Pods, Vlogs, Blogs and Side-Hustles – CPD Opportunities
Indeed, many professional services staff in the HE sector have found that the development of new tech skills and understanding of different software platforms have opened up new ways of working in their day-to-day roles. As Catherine Hodgson notes, “Using the platforms of Teams and Zoom which were initially unfamiliar to us have now become the norm and we can meet and network with colleagues across the UK and even the world. I feel this has really enhanced my overall experience of CPD”. This technology has also allowed professionals to explore other avenues for CPD, such as creating their own content via the medium of blogging, vlogging, live streaming and podcasting, providing a new way to explore projects they are interested in and share their professional interests with a wider audience.
For Rish Baruah, this has certainly been the case – “For me, some of the most valuable CPD has been due to stuff that isn’t part of the day job, and that might not have happened without the pandemic – podcasting, local radio appearances, blogging and the early-stage work I have been able to put into Karuna CV”. With HE professionals able to fold the skills and learnings from these digital CPD opportunities into their day-to-day work, it may be that the move to remote/hybrid working has accelerated changes in the way that we undertake CPD which would have been valuable even pre-Covid. Ruth Winden, Careers with Research Consultant at the University of Leeds, feels that the shift to online has not only created new ways of engaging with CPD but also greater choice and accessibility in terms of how professionals do this, providing a leveller in terms of CPD opportunity – “…they can attend live sessions, access recordings; take part live in breakout rooms, ask questions directly or engage in chat rooms; they can be on calls and choose to be visible or not – all these nuanced ways of participating in learning were not possible beforehand”.
Top 3 Tips for Managing your CPD in the Remote/Hybrid Working Era
- Make the most of new Continuing Professional Development opportunities that weren’t available to you previously, such as global conferences and networking events, but don’t forget to mix and match training and development opportunities based on what suits you best – for example, you may choose to attend a webinar to develop knowledge in a specific area but set up an in-person forum or meeting with colleagues to share this information and discuss ways to apply this to your professional practice.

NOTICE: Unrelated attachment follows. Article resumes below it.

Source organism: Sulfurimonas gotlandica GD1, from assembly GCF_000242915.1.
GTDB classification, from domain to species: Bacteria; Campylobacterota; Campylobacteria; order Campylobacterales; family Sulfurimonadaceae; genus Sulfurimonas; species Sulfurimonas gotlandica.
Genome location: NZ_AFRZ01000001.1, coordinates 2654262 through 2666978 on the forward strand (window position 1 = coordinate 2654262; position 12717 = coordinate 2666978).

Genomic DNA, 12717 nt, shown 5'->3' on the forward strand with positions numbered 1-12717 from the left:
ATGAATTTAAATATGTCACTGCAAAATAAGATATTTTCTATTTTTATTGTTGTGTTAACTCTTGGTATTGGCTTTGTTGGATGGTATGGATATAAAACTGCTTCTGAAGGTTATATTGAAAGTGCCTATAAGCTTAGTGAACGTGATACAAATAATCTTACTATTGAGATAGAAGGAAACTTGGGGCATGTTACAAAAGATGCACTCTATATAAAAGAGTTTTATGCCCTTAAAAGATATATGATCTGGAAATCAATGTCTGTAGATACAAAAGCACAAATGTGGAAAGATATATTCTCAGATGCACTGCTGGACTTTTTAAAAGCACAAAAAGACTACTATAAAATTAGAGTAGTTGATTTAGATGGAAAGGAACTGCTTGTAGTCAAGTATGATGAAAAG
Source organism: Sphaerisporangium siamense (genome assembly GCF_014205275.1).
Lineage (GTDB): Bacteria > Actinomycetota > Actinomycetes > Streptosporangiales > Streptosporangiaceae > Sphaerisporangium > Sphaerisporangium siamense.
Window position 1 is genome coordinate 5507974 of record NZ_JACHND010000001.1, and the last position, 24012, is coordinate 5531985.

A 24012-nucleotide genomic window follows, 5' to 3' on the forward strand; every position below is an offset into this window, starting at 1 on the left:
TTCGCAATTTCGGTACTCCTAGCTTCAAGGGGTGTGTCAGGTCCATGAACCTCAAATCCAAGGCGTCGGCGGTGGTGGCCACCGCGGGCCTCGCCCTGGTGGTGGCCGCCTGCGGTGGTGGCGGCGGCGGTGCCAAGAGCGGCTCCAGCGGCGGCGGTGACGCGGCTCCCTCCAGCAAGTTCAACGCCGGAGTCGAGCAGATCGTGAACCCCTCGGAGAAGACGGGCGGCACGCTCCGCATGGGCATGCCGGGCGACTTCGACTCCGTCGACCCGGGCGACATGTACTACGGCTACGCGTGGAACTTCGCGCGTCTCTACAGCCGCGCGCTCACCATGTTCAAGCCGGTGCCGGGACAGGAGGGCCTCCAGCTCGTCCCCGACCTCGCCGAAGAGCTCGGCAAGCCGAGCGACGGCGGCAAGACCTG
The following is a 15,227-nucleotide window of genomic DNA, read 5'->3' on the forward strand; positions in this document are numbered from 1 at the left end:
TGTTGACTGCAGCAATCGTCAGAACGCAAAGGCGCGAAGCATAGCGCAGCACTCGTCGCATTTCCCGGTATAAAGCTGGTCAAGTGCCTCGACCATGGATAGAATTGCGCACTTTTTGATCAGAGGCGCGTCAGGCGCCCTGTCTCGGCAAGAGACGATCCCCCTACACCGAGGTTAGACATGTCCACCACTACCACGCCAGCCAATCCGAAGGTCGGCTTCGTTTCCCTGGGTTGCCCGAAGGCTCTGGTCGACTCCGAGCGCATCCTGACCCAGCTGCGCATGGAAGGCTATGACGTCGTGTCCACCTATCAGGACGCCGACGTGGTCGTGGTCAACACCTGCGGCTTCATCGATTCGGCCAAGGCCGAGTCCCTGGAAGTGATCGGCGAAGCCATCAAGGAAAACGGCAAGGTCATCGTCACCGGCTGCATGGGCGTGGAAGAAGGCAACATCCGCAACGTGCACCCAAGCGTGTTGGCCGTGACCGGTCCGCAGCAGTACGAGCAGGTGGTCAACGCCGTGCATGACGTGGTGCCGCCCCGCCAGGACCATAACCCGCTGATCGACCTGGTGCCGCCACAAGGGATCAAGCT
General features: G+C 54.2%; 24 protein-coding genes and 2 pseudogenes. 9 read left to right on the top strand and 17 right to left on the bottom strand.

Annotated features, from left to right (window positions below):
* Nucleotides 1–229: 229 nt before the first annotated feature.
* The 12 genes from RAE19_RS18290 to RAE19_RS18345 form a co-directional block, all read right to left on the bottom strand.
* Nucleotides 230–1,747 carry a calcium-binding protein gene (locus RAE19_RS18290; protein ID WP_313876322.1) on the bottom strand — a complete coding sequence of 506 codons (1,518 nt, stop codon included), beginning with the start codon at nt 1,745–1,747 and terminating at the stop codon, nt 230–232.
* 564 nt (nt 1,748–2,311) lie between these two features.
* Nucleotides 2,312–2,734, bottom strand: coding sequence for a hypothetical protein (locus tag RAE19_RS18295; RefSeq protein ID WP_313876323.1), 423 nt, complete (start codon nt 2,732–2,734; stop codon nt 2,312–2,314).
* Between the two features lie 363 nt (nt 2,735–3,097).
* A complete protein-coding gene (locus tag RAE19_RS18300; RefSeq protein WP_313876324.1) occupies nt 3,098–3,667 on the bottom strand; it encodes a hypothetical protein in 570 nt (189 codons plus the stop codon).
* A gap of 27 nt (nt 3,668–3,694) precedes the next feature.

- Connect with individuals who can support you with your professional development – the ability to network with professionals outside of your current employer has arguably never been easier, with communities of interest on platforms like LinkedIn and Facebook providing individuals with access to mentoring, coaching and collective learning in a range of different areas. If you are relatively new to online networking, ask for recommendations from other professionals on sites like Twitter and LinkedIn – despite the often negative press surrounding social media, these platforms are home to a large number of supportive professionals and learning communities who can help you feel less isolated in your CPD journey.
- Finally, remember that CPD is more than just the webinars, training sessions or other online activities you might take part in – as Ruth Winden notes, “Reflecting on what we learn, implementing newly gained skills and expertise, deepening our knowledge through conversations, reading, and writing are as relevant as ever”. Speaking with your line manager and other colleagues about your CPD needs and which development opportunities might benefit you is as important in the online space as it is in the physical world of work.
- BBC – The reason Zoom calls drain your energy
- Vox – How remote work is quietly remaking our lives
- The Conversation – Young people are missing the office – here’s how they can thrive in a post-pandemic workplace
- Wired – Zoom took over the world. This is what will happen next